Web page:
Like all mystery men, Valerian Stux Rybar claims he is not mysterious at all.
"Oh, everyone knows all about me," he says. "They're always writing me up."
Maybe so. Certainly the Nicholas du Ponts Palm Beach some years ago - setting off a national rage for bamboo furniture. Jerry Ohrbach knows him, because he did Ohrbach's Beverly Hills home. And Christina Onassis and the Guy de Rothschilds in Paris and Pierre Schlumberger and Herbert Von Karajan and Prentis Cobb Hale and Wiley Buchanan and Henry Ford's uncle, Herbert Kanzler, and the Antenor Patinos of Portugal.
The Patinos know him very well indeed, because he spent a year and a half working on the ball they gave for 1,000 intimate friends a few years ago - a ball described as "the most important since World War II and perhaps the luxury party of the century." One feature was a gigantic coral chandelier: artificial coral to be sure, but coral nevertheless. It's the concept that counts.
In his own New York apartment, Rybar has textured stainless-steel floors ("you never have to wax them, they're skidproof. And so durable . . ."), velvet folding chairs and a steel banquette covered in handpainted ponyskin that goes up and down electrically and can be a massage table, an ironing board or a place for packing.
Also: a mink-tail rug, curving walls in red linen velvet, chrome moldings and baseboards, red-brown-black marblized embroidery on satin-pillow steel ottomans, vertical steel blinds, marble-topped steel tables (touched up with bowls of silver baubles and gilded lobsters), tortoise-shell-and-nickel bathroom fixtures, chocolate carpeting in the bathroom and mirrors on the closets - that hold, in fanatically neat array, his 150 shirts, his 40 seasonal suits (all beige), his 40 pairs of shoes, his 100 belts and a whole doorful of his ties.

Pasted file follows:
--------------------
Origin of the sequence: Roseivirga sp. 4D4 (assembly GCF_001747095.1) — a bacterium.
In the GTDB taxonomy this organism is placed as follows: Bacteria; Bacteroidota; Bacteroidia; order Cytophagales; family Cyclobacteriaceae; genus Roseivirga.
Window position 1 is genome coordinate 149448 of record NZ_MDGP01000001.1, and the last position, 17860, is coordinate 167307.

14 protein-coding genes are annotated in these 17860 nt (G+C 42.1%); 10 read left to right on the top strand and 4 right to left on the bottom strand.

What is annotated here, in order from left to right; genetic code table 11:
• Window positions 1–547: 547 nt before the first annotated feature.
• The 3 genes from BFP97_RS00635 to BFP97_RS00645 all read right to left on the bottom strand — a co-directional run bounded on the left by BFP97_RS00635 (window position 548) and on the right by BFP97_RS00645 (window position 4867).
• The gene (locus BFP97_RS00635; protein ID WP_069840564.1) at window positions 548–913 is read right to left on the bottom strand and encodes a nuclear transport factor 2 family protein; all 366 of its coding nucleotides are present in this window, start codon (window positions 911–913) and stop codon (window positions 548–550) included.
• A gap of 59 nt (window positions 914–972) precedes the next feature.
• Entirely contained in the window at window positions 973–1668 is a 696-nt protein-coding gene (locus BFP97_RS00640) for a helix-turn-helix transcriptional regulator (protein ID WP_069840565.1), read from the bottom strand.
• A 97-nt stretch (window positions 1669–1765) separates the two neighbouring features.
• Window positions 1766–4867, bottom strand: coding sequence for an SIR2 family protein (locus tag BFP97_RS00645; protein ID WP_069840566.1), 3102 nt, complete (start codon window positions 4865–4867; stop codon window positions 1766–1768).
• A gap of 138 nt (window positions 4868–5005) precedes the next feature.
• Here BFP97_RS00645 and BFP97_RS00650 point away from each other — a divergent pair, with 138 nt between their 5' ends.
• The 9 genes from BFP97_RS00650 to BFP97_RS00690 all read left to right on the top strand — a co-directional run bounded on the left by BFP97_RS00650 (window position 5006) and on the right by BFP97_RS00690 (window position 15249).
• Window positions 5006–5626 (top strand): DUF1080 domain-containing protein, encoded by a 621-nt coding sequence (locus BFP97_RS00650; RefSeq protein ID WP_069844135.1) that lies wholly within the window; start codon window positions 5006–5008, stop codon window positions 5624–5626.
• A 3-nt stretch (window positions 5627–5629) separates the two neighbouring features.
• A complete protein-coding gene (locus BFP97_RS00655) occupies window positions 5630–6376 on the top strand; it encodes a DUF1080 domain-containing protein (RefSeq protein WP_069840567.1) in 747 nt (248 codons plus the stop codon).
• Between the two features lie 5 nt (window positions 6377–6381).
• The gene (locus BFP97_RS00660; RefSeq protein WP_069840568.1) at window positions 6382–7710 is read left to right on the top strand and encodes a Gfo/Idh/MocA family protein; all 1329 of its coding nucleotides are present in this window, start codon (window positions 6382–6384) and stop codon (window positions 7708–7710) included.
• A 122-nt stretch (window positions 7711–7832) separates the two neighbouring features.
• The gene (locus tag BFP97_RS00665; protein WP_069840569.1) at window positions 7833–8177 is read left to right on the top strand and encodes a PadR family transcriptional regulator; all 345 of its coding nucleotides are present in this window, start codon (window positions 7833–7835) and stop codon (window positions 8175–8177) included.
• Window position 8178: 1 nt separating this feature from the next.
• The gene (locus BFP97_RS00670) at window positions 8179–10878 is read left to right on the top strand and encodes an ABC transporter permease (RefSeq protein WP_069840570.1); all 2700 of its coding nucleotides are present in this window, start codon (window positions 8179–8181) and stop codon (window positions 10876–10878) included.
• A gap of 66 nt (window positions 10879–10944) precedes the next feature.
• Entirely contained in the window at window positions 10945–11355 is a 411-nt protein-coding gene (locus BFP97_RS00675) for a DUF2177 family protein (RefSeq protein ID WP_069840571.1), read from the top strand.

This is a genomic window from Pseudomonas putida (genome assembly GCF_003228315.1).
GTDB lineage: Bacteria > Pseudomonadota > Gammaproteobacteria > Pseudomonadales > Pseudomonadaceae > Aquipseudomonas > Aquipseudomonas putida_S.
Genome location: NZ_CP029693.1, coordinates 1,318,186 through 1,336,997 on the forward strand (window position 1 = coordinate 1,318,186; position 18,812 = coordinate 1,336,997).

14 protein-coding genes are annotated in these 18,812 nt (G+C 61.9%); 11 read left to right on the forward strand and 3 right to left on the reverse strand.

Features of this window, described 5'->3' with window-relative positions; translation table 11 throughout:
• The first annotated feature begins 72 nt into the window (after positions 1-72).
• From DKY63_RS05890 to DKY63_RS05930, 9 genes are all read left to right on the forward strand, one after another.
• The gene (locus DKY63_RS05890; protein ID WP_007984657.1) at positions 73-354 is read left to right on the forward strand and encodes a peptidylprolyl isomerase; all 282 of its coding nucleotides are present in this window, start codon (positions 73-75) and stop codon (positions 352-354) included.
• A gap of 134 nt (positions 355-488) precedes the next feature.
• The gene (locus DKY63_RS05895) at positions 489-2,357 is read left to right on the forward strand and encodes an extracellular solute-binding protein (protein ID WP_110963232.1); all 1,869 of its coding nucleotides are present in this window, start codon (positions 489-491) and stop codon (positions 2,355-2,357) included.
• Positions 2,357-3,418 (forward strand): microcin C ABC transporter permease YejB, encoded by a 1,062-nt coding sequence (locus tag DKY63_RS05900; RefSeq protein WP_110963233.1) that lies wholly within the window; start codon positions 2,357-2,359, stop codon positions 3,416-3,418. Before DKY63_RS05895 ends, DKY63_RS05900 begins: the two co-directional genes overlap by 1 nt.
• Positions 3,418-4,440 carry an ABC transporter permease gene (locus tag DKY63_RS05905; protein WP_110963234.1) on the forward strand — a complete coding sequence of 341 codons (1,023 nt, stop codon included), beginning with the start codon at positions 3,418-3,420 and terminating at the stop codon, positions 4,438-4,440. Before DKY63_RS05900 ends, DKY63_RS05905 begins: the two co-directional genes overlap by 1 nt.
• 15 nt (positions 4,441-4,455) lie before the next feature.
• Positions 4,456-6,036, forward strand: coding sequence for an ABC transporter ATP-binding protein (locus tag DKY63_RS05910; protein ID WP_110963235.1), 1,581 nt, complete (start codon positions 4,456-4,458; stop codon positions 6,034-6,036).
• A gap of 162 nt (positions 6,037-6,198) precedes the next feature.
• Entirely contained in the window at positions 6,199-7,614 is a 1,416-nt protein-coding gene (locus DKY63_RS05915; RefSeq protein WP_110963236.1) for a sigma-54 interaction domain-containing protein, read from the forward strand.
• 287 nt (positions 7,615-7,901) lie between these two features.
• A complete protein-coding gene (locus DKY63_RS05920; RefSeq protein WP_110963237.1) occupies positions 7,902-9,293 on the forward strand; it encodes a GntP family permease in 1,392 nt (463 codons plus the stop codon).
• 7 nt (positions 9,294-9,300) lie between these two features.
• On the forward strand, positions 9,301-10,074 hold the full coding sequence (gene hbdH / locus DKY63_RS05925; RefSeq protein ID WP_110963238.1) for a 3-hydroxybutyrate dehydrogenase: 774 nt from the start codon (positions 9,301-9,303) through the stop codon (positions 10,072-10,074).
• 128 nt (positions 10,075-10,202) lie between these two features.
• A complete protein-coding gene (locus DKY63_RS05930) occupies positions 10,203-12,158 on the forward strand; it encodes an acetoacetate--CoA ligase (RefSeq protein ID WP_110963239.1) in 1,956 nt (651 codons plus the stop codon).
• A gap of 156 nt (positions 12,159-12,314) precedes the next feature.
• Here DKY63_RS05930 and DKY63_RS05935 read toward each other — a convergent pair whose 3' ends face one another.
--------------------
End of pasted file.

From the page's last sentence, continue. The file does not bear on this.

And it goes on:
He was born in Sarajevo; and his Hungarian father, a banker, had a jacket with a bullet hole in it (he having been a guest at the reception for Archduke Franz Ferdinand that day in 1914). He speaks five languages, all with an accent ("English is my first language, because of my English nanny"). For seven years he was married to brewing heiress Aileen Guinness. He travels 200,000 miles a year, as much as an airline pilot, and his specially-made Gucci luggage includes:
A shoulder bag containing two stud boxes, a watch case, a case for currency from 12 countries, a leather ticket-and-card billfold, a leather envelope for shopping records, an eyeglass case, a wallet, his current book, six address books organized by countries.
An attache case containing a business notebook, two checkbooks, an appointment calendar, a dictaphone, rules in inches and meters.
A portfolio for presentation sketches by his staff.
A large rigid case for samples and files.
Two soft suitcases for clothes.
His interest in order goes far beyond mere neatness.
Fascinated with bedroom and bathroom design, he pioneered the bath-dressing room; the all-mirror room; leather walls; furniture of tortoise shell, horn, onyx, mother of pearl and lapis.
Fascinated with clothes, and a regular on 10-best-dressed lists, he designed, had made and launched: the wearing of slim boots with suits; shirts and slacks of batik, paisleys, suedes, embroidery; velvet facings; the all-white, all-velvet, all-silk dinner jacket; embroidered vests; navy-blue men's shoes; the all-tweed suit.
Called in to redesign the interior of the Ohrbach mansion, formerly Robert Taylor's place, Rybar found: a vast entrance hall, formal drawing room, casual living room, breakfast room, elaborate kitchen, huge guest suite, working fireplaces in most rooms, a movie theater for 25, a tennis court, wine cellar bomb shelter, free-form pool, 12-car garage and innumerable other features.
Some of the things he did: imported stone for the living-room floor from Portugal; installed Versailles-like parquet floors in the drawing room; had rugs woven to order; designed everything from bookbindings to billiard tables and had them made in places all over the world; rebuilt the His master bathroom as an octagon in gray marble and mahogany with barber chair, sauna, shower and toilet in separate chambers; rebuilt the Hers master bathroom as an oval with special hairdressing chamber and arranged for the wall fabrics to be changed seasonally along with the linens.
He spent nearly three years on the job. The hardware for the fittings alone cost $120,000.